For many years, most guitar players used Fender medium picks. Of course it was not entirely universal, but “as a general rule.” The shape would change, depending on the instrument. If you wanted a new sound, you changed the brand or gauge of string you used, or even the guitar. There weren’t as many different picks back then, so changing picks usually never crossed a guitar player’s mind. I did, however, change from Fender medium to John Pearse medium, which I still use. It has an offset point which is easier for me hold and attack the strings.

My statement about “most guitar players,” refers mainly to acoustic guitarists. Although a lot players I knew used medium exclusively, more and more guitarists began using heavy gauge picks for playing electric guitars. Now it’s all over the map as far as shapes, gauges, and types of materials for picks are concerned. Which is precisely my point.

Since I had to set my sights on lower cost items, I started looking into different picks at guitar shows. It’s incredible how many different materials they make picks with. Now I have a lot of different picks. But I’m still married! Then I was introduced to V-Picks. Each of the picks has a different tone or resonance. I am experimenting with different picks in their line, but my mainstays are the blue Lite Tradition and the Euro II. I stocked up at Arlington show because they always have their biggest booth there.

I also like to see the different picks they’ve come up with. Even though they’re made of an acrylic/glass type of material, they still wear down. It takes a little doing, mind you, but they still wear down. One of the good points of the picks in general – other than the unique sound – is that it sticks to your fingers with the heat in your hand. It’s hard to lose these picks while playing. Give them a try. At the very least you’ll make some good sounds and have fun.

Peace be with you.


DSA Booth at Arlington Guitar Show (re-post) 

[Re-posted from DSA blog]
Bobby Montgomery at DSA BoothThe second special event of October was the DSA booth at the Arlington Guitar Show on Saturday, October 17, and Sunday, the 18th. Bobby Montgomery set up the table on Saturday – and worked all day both days, God bless him! I joined him shortly thereafter – after waiting in line to park. I helped with the booth until about 12:30.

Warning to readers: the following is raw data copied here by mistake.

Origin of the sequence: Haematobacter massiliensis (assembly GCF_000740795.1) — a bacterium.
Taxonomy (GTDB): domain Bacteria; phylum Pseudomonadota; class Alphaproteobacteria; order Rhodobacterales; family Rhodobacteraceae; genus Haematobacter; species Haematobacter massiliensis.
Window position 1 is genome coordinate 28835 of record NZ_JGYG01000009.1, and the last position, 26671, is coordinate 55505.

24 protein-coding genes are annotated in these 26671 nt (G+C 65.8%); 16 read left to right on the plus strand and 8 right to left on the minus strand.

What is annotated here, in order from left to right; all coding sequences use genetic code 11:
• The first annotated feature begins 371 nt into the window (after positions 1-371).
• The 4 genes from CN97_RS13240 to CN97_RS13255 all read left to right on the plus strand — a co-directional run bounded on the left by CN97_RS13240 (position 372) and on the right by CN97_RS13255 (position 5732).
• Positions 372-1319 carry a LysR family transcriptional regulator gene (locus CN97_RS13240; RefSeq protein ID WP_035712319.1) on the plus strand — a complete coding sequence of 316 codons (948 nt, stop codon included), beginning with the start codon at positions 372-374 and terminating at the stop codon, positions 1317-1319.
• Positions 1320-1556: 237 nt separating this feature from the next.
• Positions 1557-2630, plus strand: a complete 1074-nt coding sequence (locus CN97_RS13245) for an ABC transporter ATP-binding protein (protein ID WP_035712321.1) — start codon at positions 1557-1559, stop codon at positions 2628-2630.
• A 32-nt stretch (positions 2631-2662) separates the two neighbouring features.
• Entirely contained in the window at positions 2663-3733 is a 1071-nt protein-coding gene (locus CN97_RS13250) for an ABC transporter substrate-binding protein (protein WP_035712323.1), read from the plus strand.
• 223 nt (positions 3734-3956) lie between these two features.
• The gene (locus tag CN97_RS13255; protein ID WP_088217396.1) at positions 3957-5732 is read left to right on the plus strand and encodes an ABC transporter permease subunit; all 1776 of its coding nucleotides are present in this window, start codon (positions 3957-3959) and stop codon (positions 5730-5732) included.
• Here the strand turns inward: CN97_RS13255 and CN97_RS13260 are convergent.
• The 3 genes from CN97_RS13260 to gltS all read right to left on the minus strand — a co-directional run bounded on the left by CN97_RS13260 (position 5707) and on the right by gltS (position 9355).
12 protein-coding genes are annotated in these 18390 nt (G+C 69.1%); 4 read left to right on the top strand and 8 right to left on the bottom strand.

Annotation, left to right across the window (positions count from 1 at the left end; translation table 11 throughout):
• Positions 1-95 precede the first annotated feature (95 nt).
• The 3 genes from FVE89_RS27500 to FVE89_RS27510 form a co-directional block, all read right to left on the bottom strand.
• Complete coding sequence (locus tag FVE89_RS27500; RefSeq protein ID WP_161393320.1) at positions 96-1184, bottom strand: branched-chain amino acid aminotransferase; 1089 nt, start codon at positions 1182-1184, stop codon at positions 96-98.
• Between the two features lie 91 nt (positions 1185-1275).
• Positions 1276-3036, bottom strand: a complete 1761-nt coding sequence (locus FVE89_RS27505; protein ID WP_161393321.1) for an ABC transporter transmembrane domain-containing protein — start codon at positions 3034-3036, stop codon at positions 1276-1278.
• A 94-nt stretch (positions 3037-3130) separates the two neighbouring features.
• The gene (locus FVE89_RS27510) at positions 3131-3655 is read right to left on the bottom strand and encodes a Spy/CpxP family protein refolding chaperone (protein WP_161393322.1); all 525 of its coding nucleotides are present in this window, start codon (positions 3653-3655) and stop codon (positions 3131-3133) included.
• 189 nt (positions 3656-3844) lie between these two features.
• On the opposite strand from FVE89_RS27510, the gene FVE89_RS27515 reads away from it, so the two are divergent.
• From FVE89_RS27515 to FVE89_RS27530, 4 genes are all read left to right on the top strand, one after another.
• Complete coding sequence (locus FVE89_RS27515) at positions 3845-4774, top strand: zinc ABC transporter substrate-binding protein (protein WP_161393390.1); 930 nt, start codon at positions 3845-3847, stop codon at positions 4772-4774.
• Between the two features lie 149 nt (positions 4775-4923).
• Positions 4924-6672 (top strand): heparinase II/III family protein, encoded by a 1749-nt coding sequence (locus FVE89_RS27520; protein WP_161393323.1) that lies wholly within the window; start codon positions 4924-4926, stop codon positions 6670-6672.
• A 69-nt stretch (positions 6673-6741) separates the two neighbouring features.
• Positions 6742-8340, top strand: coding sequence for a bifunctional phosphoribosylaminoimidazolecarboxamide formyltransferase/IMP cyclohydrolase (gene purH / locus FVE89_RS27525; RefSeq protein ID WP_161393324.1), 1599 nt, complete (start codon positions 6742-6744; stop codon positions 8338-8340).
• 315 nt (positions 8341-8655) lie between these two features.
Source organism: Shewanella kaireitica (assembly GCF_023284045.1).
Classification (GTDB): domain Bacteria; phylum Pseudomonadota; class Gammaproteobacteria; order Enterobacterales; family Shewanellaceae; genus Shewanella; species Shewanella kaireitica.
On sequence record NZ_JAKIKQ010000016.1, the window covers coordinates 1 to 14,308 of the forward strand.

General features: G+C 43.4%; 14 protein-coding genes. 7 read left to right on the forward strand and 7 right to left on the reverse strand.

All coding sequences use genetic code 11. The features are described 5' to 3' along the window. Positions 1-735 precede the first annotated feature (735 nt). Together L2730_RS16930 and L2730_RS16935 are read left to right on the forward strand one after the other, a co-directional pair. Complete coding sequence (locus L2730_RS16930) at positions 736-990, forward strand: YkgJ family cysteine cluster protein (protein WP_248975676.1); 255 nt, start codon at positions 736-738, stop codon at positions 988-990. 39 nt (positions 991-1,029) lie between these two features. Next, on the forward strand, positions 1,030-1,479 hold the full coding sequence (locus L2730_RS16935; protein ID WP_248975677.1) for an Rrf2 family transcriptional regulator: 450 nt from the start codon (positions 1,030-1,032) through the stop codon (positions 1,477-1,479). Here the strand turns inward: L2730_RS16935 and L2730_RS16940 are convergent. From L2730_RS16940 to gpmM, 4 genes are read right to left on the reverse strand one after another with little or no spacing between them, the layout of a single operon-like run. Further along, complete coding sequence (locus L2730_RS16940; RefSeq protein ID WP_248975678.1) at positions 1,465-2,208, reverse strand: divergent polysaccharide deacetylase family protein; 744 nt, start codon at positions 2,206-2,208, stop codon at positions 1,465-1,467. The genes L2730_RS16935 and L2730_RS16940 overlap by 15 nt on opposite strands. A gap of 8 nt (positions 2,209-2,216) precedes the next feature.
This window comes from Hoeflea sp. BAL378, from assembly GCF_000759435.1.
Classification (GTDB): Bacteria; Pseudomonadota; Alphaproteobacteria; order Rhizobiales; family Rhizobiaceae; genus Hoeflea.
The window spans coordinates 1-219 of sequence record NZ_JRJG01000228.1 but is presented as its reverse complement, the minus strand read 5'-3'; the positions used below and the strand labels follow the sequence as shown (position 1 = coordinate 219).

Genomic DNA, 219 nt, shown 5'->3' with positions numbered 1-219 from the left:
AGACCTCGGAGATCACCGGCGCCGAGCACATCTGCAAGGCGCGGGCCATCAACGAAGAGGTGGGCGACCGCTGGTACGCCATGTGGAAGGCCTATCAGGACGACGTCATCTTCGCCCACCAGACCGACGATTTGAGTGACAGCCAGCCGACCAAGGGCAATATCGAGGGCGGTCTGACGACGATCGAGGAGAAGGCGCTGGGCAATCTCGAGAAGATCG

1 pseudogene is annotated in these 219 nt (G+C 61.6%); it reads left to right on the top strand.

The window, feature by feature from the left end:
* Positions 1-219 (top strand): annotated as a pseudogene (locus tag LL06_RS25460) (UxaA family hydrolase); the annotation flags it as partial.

I was watching the booth when Bobby stepped out for a bit. I looked at my phone and saw a notification from Facebook. It was one of those “what you were doing last year” posts that Facebook does, with a picture from a year ago. It was the picture I took of Bobby behind the booth last year at the guitar show. It looked similar to the picture above, but I think the table looked better this year.

After a couple of hours I had to leave in order to host the DSA Showcase at the Farmers Branch Manske Library. I don’t know if any volunteers showed up to help Bobby after I left. I didn’t have a chance to browse the booths before I left. I did do one thing, but that is a different post.

On Sunday, Bobby and I opened the booth again with a little help from my son, Cameron. Then I had the chance to wander around and drool at the guitars, amps, and accessories. Among the wandering and drooling, I stopped at the Guitars for Vets booth. I met George Jordan, head of the Dallas Chapter.

George told me how the program worked. They give each vet ten guitar lessons. If the vet completes all ten lessons and shows interest, they give him a guitar. When I told him I was with the Dallas Songwriters, he got excited. They were trying to come up with something, after giving the vet the guitar, to keep the interest and effectiveness going.

I told him the DSA would be happy to support them in any way we could. We have worked with many veterans over the years. If music and playing guitar can help them maintain, then surely songwriting would help. Without a doubt, they have stories to tell. For several years, Dallas Songwriters distributed a cd entitled Songs from the Soul of Service: A Collection of Songs written by U.S. Soldiers, Sailors, Airmen, and Marines. Surely telling those stories through song – or even spoken word over guitar – would be comforting in nature. I will be contacting George soon. Stay tuned for future development.